Connections in Context: Friendships in Art
“Wait, so how do you do this?” My friend, Kristen, quickly walks over and with a few simple keystrokes she shows me how to photo-merge my two scans on Photoshop to create a complete image of my oversized collage.
It’s moment like these that help you unknowingly inch your career forward and it would never happen without real friendships. My friendships with fellow artists have been a cornerstone of my career and I don’t doubt that without them, I’d be struggling far more than I do now.
Artists (and American culture in general) have an unhealthy love of the lone-cowboy myth.
“Pull yourself up by your own bootstraps! You don’t need anyone to help you!” This is and has always been, false, in all contexts. Specifically, in art, can you have an art career without people taking the time to look and share your art? Without galleries and curators deciding to show your work?
Sometimes we just need help with the little things. Art-making is such a specialized profession. It can be difficult to figure out how to execute your vision as you may have to invent new methods or blend two mediums together to make it happen. Being able to pick an artist friend’s brain about how to attempt something new is essential! Even if you’re not trying to reinvent the wheel, it’s good to talk to someone who has experience in what you’re doing so you can panic-text them for help or rope them into art-assisting you because, let’s be honest, that’s what friends are for.
Artist friends can also work together to navigate the rough waters of the art world. By sharing our personal experiences about working with different galleries, brands and institutions we can protect each other from predatory sharks out there trying to exploit vulnerable emerging artists.
And to clarify, these artistic friends don’t necessarily have to be in the same exact medium as you are. My favorite go-to hooligans work in film, music, photography and everything else you can imagine. Art is my forever love and it’s important to have kindred spirits in your life that understand that in their own ways.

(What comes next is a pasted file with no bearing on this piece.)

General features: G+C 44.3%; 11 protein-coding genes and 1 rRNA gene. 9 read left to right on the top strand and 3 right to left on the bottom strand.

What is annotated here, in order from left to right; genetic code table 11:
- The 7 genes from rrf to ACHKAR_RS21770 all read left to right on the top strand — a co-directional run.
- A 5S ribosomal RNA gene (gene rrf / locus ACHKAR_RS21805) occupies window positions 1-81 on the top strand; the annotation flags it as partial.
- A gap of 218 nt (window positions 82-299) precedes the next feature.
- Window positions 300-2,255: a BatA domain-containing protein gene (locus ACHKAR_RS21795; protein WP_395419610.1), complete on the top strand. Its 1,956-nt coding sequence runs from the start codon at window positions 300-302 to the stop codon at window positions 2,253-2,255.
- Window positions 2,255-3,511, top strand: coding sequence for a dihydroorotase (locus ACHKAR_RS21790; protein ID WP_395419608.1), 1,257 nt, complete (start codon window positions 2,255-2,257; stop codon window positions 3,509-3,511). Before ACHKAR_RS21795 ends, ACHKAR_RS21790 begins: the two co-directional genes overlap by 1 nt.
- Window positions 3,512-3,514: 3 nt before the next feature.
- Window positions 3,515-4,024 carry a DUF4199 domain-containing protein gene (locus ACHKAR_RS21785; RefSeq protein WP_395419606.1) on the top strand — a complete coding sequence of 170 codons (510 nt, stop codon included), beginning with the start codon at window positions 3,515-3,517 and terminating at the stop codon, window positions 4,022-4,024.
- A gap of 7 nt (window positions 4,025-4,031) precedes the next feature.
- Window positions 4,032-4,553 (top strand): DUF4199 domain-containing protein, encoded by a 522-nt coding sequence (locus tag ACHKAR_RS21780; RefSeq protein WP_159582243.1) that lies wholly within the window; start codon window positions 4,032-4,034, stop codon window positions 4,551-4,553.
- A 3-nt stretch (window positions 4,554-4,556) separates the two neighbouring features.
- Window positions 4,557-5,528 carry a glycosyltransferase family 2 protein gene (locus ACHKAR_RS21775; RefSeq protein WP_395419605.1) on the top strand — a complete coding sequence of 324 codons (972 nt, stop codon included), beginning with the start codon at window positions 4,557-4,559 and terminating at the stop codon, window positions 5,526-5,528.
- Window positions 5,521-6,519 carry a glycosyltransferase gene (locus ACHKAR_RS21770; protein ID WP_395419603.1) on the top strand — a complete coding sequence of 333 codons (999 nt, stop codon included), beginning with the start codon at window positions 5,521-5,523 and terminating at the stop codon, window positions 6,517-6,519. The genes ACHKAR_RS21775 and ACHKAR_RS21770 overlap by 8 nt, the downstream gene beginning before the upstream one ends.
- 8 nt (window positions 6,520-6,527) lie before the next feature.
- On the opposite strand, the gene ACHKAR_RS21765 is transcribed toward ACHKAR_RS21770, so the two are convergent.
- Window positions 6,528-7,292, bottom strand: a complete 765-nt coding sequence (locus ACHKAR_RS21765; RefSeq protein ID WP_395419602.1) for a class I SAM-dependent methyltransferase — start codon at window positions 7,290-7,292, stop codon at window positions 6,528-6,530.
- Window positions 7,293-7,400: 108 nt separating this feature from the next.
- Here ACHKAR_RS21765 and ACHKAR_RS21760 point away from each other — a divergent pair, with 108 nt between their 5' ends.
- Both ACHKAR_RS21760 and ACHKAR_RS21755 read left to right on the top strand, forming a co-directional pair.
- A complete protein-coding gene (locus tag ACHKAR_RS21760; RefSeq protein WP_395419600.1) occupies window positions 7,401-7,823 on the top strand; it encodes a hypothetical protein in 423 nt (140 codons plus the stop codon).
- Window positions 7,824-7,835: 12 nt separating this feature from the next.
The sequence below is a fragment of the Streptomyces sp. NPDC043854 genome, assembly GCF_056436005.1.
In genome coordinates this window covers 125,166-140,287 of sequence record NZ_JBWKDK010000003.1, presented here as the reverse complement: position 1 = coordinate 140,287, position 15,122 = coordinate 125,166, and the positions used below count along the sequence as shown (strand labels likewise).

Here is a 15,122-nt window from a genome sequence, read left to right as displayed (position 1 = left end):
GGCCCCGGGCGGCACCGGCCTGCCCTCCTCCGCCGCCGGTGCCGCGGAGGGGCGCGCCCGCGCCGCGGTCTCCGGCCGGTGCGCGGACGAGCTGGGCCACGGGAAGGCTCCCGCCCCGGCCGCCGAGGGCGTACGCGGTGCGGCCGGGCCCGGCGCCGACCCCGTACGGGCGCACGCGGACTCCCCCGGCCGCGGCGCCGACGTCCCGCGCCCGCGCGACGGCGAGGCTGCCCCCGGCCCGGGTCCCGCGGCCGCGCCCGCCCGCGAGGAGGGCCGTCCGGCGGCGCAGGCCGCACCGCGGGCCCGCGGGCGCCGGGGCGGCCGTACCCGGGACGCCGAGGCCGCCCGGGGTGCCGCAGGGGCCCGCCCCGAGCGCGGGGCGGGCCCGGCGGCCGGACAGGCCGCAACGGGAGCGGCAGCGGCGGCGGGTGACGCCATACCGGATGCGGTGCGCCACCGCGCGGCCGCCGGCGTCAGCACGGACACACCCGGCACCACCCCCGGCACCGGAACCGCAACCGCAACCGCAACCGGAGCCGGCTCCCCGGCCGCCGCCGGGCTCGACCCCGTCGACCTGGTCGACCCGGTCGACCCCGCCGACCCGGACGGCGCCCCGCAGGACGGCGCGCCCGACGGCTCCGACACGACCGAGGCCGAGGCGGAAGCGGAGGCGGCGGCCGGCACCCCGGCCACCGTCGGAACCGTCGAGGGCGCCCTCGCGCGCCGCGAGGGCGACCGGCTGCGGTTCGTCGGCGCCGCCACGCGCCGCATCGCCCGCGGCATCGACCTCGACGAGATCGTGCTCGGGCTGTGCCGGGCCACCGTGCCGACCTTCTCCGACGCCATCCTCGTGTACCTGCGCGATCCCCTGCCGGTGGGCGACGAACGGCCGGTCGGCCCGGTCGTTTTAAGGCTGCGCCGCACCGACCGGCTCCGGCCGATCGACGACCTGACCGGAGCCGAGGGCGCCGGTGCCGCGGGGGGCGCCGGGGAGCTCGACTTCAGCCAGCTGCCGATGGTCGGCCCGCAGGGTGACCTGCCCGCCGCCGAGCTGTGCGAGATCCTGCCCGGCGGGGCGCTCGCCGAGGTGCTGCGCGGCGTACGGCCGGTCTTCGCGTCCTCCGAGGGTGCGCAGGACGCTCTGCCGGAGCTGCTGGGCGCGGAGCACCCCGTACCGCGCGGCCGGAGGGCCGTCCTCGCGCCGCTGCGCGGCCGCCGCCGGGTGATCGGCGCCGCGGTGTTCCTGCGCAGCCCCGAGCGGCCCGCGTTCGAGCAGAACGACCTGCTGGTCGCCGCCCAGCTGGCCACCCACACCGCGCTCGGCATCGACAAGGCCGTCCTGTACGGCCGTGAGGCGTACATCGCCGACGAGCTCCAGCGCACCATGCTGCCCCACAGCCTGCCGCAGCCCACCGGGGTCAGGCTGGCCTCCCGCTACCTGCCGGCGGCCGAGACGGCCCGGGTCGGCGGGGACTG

When I was working on my mixed media Texas series, I’d send my friend Daniel hundreds of photos and ask him to help me sift through them to see what he responded to most. Having trusted friends to help show you how your work is seen and responded to is very important.
Most artists are shy and feel anxious when meeting new people. (Duh. I’m one of them) Going to your gallery opening can be very nerve-wracking. (What do I do? Stand by my painting until the curator grabs me to talk to a collector?) This is where your friends come in, we all love/hate openings, and by attending each other’s shows, we support each other by being a familiar face in a crowd that you can go up to when you start to feel awkward. Think of your creative friends as a little band of pirates that guzzles the gallery’s open bar and helps you feel a little braver while you’re standing around in that white cube gallery.
Choosing to live a life with art can feel like taking a vow of poverty and it’s far more survivable when you have friends in the same boat.
As an artist, it’s often feast or famine with money and you and your friends are probably experiencing different levels of income at different times. I can’t even begin to thank all of my wonderful friends who bought my dinner because “they just sold all their prints” or “they finished their animation job”. I do my best to return the favor when I’m having a good month because we are all invested in each other’s survival. In the summer of 2019, I won a $1,000 credit of Chipotle on Postmates and you best believe I fed my favorite people with my new taco wealth. (It’s a true story, I swear. I was once a burrito bowl baron)